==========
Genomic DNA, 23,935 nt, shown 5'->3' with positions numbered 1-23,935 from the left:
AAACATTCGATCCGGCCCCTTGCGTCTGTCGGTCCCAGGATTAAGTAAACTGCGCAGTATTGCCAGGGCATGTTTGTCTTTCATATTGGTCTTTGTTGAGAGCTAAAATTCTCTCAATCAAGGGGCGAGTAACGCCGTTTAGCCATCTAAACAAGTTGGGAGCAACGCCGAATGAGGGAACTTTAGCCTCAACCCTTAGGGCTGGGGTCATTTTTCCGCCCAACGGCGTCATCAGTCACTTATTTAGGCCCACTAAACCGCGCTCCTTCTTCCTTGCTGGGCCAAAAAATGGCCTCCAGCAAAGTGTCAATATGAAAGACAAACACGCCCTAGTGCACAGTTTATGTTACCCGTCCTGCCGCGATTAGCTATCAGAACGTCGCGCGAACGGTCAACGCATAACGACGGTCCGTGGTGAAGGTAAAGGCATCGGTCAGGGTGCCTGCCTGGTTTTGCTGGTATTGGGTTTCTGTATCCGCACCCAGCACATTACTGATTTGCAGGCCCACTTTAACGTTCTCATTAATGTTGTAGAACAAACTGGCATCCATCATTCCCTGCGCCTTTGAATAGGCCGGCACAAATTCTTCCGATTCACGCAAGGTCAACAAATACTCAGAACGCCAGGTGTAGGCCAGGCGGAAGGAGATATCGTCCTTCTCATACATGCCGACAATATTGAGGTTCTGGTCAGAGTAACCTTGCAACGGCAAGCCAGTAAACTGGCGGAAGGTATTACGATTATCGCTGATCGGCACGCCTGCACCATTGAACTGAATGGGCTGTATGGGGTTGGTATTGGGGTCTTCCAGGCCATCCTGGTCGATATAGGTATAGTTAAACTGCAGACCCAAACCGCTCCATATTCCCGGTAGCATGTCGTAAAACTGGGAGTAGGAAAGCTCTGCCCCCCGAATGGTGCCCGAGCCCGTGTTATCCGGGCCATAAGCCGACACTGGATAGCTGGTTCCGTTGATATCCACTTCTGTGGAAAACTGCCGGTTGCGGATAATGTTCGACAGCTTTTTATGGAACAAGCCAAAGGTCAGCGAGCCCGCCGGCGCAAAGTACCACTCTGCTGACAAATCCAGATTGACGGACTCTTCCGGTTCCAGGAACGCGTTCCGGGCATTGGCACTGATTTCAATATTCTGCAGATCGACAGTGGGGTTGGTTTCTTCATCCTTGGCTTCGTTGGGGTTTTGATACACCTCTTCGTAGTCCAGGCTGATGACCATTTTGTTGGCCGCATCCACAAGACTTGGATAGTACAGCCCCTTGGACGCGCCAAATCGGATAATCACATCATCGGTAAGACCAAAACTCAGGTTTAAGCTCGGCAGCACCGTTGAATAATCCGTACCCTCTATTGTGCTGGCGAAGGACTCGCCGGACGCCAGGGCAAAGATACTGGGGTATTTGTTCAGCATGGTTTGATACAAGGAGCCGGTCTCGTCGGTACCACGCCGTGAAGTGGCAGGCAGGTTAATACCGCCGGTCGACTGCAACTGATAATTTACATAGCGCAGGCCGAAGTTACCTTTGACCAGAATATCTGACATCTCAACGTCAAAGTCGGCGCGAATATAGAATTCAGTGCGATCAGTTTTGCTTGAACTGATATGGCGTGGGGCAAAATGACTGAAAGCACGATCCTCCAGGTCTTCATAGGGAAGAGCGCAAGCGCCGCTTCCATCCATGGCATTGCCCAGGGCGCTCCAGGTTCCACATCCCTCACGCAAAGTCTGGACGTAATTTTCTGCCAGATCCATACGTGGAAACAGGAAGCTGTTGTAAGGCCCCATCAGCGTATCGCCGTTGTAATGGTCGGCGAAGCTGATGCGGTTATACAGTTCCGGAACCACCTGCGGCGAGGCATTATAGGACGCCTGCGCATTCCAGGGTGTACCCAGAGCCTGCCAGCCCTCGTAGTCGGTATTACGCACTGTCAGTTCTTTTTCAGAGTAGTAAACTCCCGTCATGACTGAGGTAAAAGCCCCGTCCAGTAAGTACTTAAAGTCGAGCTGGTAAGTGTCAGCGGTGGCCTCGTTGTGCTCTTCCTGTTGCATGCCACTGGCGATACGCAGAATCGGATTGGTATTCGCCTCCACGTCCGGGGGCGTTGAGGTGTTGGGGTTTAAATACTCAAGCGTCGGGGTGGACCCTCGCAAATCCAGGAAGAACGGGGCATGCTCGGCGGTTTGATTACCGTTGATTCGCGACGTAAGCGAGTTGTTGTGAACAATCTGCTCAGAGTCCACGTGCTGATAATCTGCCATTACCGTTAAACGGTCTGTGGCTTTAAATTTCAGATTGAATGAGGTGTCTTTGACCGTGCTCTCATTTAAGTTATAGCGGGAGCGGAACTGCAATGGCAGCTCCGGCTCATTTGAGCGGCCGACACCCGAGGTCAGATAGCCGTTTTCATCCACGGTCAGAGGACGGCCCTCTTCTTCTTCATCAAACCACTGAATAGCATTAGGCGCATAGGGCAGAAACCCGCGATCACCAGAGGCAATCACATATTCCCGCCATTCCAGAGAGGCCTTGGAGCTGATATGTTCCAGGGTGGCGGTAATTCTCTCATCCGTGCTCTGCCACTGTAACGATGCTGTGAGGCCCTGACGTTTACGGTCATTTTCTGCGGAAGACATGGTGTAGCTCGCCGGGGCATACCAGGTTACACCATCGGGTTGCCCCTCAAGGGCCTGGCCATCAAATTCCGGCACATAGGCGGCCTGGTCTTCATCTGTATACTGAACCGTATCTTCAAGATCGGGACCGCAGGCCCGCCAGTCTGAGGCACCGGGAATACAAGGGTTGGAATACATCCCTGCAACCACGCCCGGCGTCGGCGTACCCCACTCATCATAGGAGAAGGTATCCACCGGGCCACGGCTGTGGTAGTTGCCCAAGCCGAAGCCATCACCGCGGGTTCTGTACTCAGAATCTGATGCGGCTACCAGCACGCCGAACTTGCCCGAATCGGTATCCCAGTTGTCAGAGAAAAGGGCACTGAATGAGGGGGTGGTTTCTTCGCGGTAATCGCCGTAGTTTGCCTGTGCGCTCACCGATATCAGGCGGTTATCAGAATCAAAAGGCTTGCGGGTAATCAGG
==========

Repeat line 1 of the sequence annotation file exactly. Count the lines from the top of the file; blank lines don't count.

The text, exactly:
Genomic DNA, 23,935 nt, shown 5'->3' with positions numbered 1-23,935 from the left: